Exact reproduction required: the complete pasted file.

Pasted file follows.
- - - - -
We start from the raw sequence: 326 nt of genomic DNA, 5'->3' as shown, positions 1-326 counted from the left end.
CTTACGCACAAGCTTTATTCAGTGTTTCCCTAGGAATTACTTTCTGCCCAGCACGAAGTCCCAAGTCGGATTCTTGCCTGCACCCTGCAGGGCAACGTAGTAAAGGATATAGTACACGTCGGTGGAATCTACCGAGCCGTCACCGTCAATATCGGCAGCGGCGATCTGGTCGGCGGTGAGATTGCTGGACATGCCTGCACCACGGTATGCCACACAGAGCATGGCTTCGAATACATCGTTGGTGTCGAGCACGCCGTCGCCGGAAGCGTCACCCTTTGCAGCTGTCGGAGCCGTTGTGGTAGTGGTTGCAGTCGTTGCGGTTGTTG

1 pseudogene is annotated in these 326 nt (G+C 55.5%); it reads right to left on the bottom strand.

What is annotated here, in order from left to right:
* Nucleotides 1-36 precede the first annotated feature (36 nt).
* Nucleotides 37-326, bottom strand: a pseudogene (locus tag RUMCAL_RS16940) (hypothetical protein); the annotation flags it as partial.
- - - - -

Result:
We start from the raw sequence: 326 nt of genomic DNA, 5'->3' as shown, positions 1-326 counted from the left end.
CTTACGCACAAGCTTTATTCAGTGTTTCCCTAGGAATTACTTTCTGCCCAGCACGAAGTCCCAAGTCGGATTCTTGCCTGCACCCTGCAGGGCAACGTAGTAAAGGATATAGTACACGTCGGTGGAATCTACCGAGCCGTCACCGTCAATATCGGCAGCGGCGATCTGGTCGGCGGTGAGATTGCTGGACATGCCTGCACCACGGTATGCCACACAGAGCATGGCTTCGAATACATCGTTGGTGTCGAGCACGCCGTCGCCGGAAGCGTCACCCTTTGCAGCTGTCGGAGCCGTTGTGGTAGTGGTTGCAGTCGTTGCGGTTGTTG

1 pseudogene is annotated in these 326 nt (G+C 55.5%); it reads right to left on the bottom strand.

What is annotated here, in order from left to right:
* Nucleotides 1-36 precede the first annotated feature (36 nt).
* Nucleotides 37-326, bottom strand: a pseudogene (locus tag RUMCAL_RS16940) (hypothetical protein); the annotation flags it as partial.